UN’s sustainable development goals are rather comprehensive in a sense that it includes many different dimensions. Some suggest this could be referred to as an ideal list in which nation states can pick those that are more relevant to themselves. I partially agree with this, because some more powerful countries’ choice might affect how others survive. For example, in the case of global climate change, if the US and China do not reduce the carbon emission, then the world will continue to warm more quickly, and polar bears are going to be struggling with the melting Arctic Sea ice. How does this relate to education? Maybe we need to include those texts into our curriculum to let the next generations know the facts of this over-crowded and over-exploited planet and that they are living in a increasingly fragile earth.

I couldn’t help noticing some audience members and Simon and Leon are interested in the role that a growing China plays in such a scenario. As a Chinese national, I would say China’s development over the past few decades has not been sustainable enough and we need to explore more sustainable development pathways. Some also suggest that China should be invited into the core global community to play a central role in overcoming the new crisis. I think in fact that unchecked capitalism is actually the reason for the unsustainable development we have seen at the current time. We, as human beings, could only take from the earth what we need; the earth can satisfy our needs, but not our greed.  If un-regulated neoliberalism is not restricted and capital interest is flourish without restriction, then we can only see a continuing destruction of our ecological system, a growing gap between rich and poor and the emphasis of private interest over public good. I don’t see these as sustainable. In fact, we are in a crisis of searching for sustainable development and will not be able to bring the true spirit of sustainability into practise until we recognise that nature needs to be respected and human community needs to be more unified than divided. So, there is a problem of sustainable development of education, but it is so much more than that, it is a problem of human, nature and our relationship with each other, with the earth.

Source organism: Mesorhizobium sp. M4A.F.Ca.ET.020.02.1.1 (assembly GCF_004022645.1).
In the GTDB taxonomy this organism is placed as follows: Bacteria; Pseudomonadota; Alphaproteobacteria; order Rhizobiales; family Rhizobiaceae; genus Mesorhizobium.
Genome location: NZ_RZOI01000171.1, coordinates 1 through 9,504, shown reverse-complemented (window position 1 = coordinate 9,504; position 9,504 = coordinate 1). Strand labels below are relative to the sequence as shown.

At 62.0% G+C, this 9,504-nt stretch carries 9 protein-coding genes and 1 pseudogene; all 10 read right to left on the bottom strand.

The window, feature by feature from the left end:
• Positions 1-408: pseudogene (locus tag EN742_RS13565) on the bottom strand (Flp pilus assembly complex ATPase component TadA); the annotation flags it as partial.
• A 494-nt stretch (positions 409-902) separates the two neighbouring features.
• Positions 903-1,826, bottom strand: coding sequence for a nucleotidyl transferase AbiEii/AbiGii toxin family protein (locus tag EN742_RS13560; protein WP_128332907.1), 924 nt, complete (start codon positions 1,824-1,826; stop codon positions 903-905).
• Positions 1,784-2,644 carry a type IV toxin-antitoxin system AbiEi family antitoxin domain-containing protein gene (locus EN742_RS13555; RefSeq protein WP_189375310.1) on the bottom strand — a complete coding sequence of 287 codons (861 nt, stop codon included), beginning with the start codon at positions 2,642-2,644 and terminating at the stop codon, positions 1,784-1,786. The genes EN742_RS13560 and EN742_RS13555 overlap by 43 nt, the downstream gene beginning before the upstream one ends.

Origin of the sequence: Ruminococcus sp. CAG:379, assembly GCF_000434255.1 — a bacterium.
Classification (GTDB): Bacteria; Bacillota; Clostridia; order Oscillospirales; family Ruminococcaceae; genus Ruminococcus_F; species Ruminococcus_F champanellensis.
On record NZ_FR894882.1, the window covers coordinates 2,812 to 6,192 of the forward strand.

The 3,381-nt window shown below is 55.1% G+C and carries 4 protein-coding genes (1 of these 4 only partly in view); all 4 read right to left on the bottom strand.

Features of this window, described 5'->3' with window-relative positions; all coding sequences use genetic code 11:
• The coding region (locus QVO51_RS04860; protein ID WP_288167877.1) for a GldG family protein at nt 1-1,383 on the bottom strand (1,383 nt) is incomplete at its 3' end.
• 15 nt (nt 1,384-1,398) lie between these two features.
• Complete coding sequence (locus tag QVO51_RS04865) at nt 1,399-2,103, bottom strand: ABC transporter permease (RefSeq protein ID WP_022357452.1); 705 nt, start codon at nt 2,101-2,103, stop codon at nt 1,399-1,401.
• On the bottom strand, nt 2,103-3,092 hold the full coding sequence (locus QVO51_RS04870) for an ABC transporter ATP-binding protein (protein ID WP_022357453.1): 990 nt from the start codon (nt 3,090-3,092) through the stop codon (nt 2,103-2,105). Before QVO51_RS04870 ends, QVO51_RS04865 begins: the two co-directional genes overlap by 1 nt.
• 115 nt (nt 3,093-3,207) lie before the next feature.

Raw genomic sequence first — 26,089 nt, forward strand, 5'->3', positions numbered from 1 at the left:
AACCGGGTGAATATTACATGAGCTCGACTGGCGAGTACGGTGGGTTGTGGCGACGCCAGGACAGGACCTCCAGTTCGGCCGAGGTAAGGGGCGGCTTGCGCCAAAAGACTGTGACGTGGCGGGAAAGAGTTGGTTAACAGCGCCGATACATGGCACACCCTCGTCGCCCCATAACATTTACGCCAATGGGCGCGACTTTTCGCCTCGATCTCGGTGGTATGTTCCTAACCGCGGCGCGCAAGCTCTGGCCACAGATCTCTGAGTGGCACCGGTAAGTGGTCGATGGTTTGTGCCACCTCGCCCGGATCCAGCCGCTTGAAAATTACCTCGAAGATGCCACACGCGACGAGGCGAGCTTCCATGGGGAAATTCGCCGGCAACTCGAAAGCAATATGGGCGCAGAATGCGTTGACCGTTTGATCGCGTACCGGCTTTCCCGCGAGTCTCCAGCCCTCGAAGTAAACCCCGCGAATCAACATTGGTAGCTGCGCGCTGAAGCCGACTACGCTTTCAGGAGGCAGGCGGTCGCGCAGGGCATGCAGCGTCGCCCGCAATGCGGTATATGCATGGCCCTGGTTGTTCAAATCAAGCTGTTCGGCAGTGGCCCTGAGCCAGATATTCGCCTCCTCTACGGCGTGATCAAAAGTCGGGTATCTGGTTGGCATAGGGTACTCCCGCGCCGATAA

20161128_163220

CIRE Research Debate – ‘Education and the Sustainable Development Goals’: the case of China

Dini.jpegDini Jiang is a PhD student at the Graduate School of Education, investigating teacher effectiveness and professional development in China. In this post he reflects on the recent CIRE research debate and the specific case of China.

 

What are the mechanisms that are driving international development agendas? This was the key question that arose for me from the CIRE research debate about Education and the Sustainable Development Goals. It follows from what I see the distinctive educational needs and policy priorities of mainland China to be and the engagement of these needs and priorities with international development agendas such as the Education for All [EFA], Millennium Development goals [MDGs] and Sustainable Development Goals [SDGs]. It also arises from how ‘education governance’ (Dale 1997; Robertson & Dale 2013) has shaped the form, pattern and scope of educational policies and practices globally.

China

Crucially, the educational needs and policy priorities of mainland China are distinct from those of many countries worldwide. As Law (2014) argues, the Chinese government has taken a human capital development approach to coping with the manpower-related challenges of the 21st century, and, through curriculum-making, the state has played an important role in the social distribution of knowledge, skills and dispositions in order to ease the tension between globalisation and nationalism. This key argument can be evidenced by a series of educational reforms undertaken in the mainland Chinese context, including the sushi Jiaoyu – Quality Education Reform – (The Communist Party of China Central Committee & State Council of PRC 1999), the Basic Education Reform (The State Council of PRC 2001) and the Outline of China’s National Plan for Medium and Long-term Education Reform and Development (The Ministry of Education of PRC 2010). In order to address economic, socio-political and educational changes, the Quality Education Reform is essentially concerned with enabling children and adolescents to achieve all-round moral, intellectual and physical development so as to lay the foundations for cultivating socialist siyou xinren – people with socialist ideals, moral virtues, good education and discipline (The Ministry of Education of PRC 1986). The Outline of China’s National Plan for Medium and Long-term Education Reform and Development has highlighted guidelines (p.7) of “upholding the great banner of socialism with Chinese characteristics”, “carrying out the Party’s principles on education” and “promoting the scientific development of education” as well as strategic themes (pp.10-11) of “always putting moral education in the first place”, “emphasising capacity building” and “stressing all-round development”.

Access, quality and equity